Government Workers Immune from Economic Realities
In these tough economic times, Americans have been loath to open those 401(k) statements that arrive in the mail. With falling investment values and struggling private-sector retirement programs, most people understand that they will have to work later into their lives to afford a few comfortable years in a condo near some golf course. Yet there is a group of Americans that is immune from these concerns.
I'm not referring to the relatively small number of successful corporate CEOs, but to the large number of government employees who receive pension benefits far in excess of those earned by private employees. Recent pension increases have come largely under the radar. The results are dramatic as cities and counties struggle with pension-related debt. One Bay Area city, Vallejo, is facing bankruptcy thanks to a quarter of a billion dollars in pension and health care debts for its retirees. Many Californians have been taken aback by the Vallejo situation, yet the dynamic there isn't much different than the one at play throughout the United States.
For perspective, think about your retirement plan, and now take a look at how the elite caste of government workers lives in the county where I work, Orange County, California. For instance, police, firefighters, and other "public safety" workers receive what is called a "3 percent at 50" retirement plan. They can retire at age 50 after 30 years of work with 90 percent of their final year's pay, guaranteed forever courtesy of the taxpayers. Taxpayers, in fact, make all the contributions for these workers over the course of their careers. (There is a variety of ways to spike those pensions in the last year of work, one of the most frequent being the discovery of a "disability" approximately a year from the employee's retirement date, which shields 50 percent of retirement pay from taxes.)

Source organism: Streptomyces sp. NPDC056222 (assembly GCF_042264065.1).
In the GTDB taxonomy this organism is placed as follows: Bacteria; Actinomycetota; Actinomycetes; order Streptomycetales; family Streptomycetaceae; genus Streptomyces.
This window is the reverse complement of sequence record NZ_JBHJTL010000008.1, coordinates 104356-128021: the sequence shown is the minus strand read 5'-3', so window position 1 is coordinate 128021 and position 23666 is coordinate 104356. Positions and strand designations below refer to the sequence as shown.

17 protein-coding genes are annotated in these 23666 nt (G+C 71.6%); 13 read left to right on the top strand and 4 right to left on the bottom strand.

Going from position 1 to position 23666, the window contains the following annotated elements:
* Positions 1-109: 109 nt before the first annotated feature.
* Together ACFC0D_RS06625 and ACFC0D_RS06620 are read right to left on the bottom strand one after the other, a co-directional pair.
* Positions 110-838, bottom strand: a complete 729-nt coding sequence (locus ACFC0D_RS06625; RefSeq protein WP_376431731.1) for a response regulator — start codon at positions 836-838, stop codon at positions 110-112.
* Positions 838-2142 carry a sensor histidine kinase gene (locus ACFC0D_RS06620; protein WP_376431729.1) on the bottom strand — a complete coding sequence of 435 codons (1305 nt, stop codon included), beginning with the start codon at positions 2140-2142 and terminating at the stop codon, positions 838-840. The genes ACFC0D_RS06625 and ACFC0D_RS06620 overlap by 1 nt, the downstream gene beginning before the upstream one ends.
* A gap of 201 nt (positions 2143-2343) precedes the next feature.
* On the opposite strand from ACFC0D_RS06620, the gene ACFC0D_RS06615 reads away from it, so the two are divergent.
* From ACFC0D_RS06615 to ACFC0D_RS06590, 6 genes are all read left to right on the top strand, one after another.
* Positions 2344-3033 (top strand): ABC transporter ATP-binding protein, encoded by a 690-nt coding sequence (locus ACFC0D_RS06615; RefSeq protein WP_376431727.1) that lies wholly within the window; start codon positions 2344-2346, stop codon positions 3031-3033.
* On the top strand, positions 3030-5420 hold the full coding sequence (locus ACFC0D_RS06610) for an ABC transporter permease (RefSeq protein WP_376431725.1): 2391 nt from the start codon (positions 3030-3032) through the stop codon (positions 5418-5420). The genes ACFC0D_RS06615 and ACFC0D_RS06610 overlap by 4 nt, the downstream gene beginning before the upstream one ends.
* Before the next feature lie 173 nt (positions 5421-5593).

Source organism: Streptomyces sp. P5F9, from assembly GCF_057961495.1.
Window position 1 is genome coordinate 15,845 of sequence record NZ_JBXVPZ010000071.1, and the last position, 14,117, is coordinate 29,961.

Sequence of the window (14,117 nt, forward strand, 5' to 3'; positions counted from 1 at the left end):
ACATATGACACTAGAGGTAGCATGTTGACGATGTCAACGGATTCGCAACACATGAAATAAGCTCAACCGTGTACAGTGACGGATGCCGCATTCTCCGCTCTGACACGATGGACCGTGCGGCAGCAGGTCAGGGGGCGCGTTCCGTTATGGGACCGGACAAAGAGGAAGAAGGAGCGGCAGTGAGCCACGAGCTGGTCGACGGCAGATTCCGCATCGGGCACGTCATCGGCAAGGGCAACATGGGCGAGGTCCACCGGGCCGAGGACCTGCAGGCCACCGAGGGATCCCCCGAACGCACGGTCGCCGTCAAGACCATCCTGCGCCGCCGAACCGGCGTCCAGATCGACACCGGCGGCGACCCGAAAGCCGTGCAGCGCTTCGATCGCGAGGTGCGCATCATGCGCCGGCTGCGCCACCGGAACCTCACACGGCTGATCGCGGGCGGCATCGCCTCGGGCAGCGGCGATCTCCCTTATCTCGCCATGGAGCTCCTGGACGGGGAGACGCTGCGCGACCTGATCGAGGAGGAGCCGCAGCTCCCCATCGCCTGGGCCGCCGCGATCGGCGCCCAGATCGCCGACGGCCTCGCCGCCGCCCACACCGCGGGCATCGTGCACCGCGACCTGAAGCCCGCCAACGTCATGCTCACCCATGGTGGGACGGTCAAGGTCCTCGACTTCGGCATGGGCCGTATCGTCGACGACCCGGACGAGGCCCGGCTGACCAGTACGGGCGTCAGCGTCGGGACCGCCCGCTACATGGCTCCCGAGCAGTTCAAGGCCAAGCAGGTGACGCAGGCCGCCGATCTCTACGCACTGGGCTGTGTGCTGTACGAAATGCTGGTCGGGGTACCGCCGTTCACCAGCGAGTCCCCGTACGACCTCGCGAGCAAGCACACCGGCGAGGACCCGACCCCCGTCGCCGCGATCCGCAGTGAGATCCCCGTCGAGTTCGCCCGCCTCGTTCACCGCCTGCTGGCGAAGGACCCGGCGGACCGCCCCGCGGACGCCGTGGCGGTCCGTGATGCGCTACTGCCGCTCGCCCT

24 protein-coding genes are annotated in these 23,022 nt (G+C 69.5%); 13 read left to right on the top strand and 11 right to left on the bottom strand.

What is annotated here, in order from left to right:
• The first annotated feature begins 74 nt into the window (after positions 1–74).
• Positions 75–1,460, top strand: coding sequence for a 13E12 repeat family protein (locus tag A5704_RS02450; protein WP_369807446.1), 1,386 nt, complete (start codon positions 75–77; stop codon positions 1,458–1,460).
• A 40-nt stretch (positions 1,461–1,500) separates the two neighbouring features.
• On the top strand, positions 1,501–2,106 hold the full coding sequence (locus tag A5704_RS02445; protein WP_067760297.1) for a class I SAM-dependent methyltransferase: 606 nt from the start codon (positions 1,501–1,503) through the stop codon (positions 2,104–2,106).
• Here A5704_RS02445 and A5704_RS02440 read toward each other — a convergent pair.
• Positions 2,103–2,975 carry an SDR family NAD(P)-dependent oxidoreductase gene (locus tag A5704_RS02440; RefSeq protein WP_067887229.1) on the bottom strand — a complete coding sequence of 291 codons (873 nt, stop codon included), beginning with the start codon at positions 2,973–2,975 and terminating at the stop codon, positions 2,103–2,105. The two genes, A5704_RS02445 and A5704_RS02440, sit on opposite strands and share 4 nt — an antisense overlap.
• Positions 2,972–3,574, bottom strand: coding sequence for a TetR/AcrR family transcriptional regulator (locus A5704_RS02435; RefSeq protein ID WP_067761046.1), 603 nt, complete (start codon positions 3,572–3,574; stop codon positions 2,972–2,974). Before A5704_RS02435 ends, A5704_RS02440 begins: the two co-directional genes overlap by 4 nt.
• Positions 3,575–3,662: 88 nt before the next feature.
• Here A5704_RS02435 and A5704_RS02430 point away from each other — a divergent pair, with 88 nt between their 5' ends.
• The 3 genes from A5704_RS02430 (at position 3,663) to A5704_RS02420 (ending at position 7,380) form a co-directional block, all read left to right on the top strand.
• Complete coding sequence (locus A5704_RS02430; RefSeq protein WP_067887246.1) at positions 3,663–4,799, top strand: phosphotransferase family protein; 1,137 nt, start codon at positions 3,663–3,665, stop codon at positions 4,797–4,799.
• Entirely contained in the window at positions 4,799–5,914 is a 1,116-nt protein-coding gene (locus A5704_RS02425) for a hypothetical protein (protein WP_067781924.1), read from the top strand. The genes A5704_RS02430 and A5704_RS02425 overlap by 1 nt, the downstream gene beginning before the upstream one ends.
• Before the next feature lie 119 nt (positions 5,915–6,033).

It used to be that government workers received lower pay during their working years, in exchange for higher retirement benefits and more job security. But these days they get it all: higher pay, benefits that are an order of magnitude higher, immunity from firing except under the most egregious circumstances. Consider that deputies in the scandal-plagued Orange County Sheriff's Department -- where a grand jury recently detailed deputies who watch TV, sleep on the job, and abuse prisoners, and where the ex-sheriff is preparing for a trial on seven federal corruption charges -- often earn more than $150,000 a year, according to a recent Orange County Register report. Deputies abuse the overtime system to enhance their pay. In 2000, the sheriff granted the deputies' union what it had long wanted: a 3/12 workweek. They work six 12-hour shifts and one eight-hour shift every two weeks.